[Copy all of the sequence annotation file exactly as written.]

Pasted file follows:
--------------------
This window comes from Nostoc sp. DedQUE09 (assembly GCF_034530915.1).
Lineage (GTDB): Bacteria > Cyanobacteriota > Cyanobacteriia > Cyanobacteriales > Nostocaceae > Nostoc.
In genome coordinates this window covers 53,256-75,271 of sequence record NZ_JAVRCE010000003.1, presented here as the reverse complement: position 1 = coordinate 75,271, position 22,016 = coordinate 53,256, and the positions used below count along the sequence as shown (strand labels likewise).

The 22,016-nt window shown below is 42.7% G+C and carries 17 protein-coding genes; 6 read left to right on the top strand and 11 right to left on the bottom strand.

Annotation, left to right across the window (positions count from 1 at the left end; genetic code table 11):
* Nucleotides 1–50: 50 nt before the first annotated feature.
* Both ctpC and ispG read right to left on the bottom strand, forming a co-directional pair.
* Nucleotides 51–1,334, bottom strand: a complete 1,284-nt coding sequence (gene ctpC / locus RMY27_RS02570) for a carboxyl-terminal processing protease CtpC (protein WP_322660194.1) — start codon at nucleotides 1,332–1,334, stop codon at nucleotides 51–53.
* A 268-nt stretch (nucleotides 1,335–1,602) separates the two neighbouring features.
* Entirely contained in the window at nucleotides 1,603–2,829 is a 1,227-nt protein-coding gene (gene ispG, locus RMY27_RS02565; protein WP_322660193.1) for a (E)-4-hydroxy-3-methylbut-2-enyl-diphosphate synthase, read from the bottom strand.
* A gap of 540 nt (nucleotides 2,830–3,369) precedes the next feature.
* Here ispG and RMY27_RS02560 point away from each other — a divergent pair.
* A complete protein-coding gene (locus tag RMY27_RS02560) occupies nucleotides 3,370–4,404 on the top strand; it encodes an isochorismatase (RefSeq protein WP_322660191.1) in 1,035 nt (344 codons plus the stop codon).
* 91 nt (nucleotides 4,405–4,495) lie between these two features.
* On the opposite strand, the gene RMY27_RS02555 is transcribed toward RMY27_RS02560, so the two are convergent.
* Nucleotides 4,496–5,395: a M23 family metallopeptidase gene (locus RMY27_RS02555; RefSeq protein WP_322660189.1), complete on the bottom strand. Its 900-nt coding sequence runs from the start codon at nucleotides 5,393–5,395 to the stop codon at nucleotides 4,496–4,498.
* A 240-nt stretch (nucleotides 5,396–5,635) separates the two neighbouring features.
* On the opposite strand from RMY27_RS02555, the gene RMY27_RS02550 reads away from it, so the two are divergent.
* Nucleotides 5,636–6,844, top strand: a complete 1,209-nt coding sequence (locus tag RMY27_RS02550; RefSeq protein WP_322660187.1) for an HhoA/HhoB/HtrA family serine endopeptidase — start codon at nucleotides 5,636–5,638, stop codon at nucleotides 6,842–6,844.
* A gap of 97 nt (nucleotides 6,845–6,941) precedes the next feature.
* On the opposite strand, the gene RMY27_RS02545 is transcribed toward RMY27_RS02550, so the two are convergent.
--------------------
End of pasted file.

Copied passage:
This window comes from Nostoc sp. DedQUE09 (assembly GCF_034530915.1).
Lineage (GTDB): Bacteria > Cyanobacteriota > Cyanobacteriia > Cyanobacteriales > Nostocaceae > Nostoc.
In genome coordinates this window covers 53,256-75,271 of sequence record NZ_JAVRCE010000003.1, presented here as the reverse complement: position 1 = coordinate 75,271, position 22,016 = coordinate 53,256, and the positions used below count along the sequence as shown (strand labels likewise).

The 22,016-nt window shown below is 42.7% G+C and carries 17 protein-coding genes; 6 read left to right on the top strand and 11 right to left on the bottom strand.

Annotation, left to right across the window (positions count from 1 at the left end; genetic code table 11):
* Nucleotides 1–50: 50 nt before the first annotated feature.
* Both ctpC and ispG read right to left on the bottom strand, forming a co-directional pair.
* Nucleotides 51–1,334, bottom strand: a complete 1,284-nt coding sequence (gene ctpC / locus RMY27_RS02570) for a carboxyl-terminal processing protease CtpC (protein WP_322660194.1) — start codon at nucleotides 1,332–1,334, stop codon at nucleotides 51–53.
* A 268-nt stretch (nucleotides 1,335–1,602) separates the two neighbouring features.
* Entirely contained in the window at nucleotides 1,603–2,829 is a 1,227-nt protein-coding gene (gene ispG, locus RMY27_RS02565; protein WP_322660193.1) for a (E)-4-hydroxy-3-methylbut-2-enyl-diphosphate synthase, read from the bottom strand.
* A gap of 540 nt (nucleotides 2,830–3,369) precedes the next feature.
* Here ispG and RMY27_RS02560 point away from each other — a divergent pair.
* A complete protein-coding gene (locus tag RMY27_RS02560) occupies nucleotides 3,370–4,404 on the top strand; it encodes an isochorismatase (RefSeq protein WP_322660191.1) in 1,035 nt (344 codons plus the stop codon).
* 91 nt (nucleotides 4,405–4,495) lie between these two features.
* On the opposite strand, the gene RMY27_RS02555 is transcribed toward RMY27_RS02560, so the two are convergent.
* Nucleotides 4,496–5,395: a M23 family metallopeptidase gene (locus RMY27_RS02555; RefSeq protein WP_322660189.1), complete on the bottom strand. Its 900-nt coding sequence runs from the start codon at nucleotides 5,393–5,395 to the stop codon at nucleotides 4,496–4,498.
* A 240-nt stretch (nucleotides 5,396–5,635) separates the two neighbouring features.
* On the opposite strand from RMY27_RS02555, the gene RMY27_RS02550 reads away from it, so the two are divergent.
* Nucleotides 5,636–6,844, top strand: a complete 1,209-nt coding sequence (locus tag RMY27_RS02550; RefSeq protein WP_322660187.1) for an HhoA/HhoB/HtrA family serine endopeptidase — start codon at nucleotides 5,636–5,638, stop codon at nucleotides 6,842–6,844.
* A gap of 97 nt (nucleotides 6,845–6,941) precedes the next feature.
* On the opposite strand, the gene RMY27_RS02545 is transcribed toward RMY27_RS02550, so the two are convergent.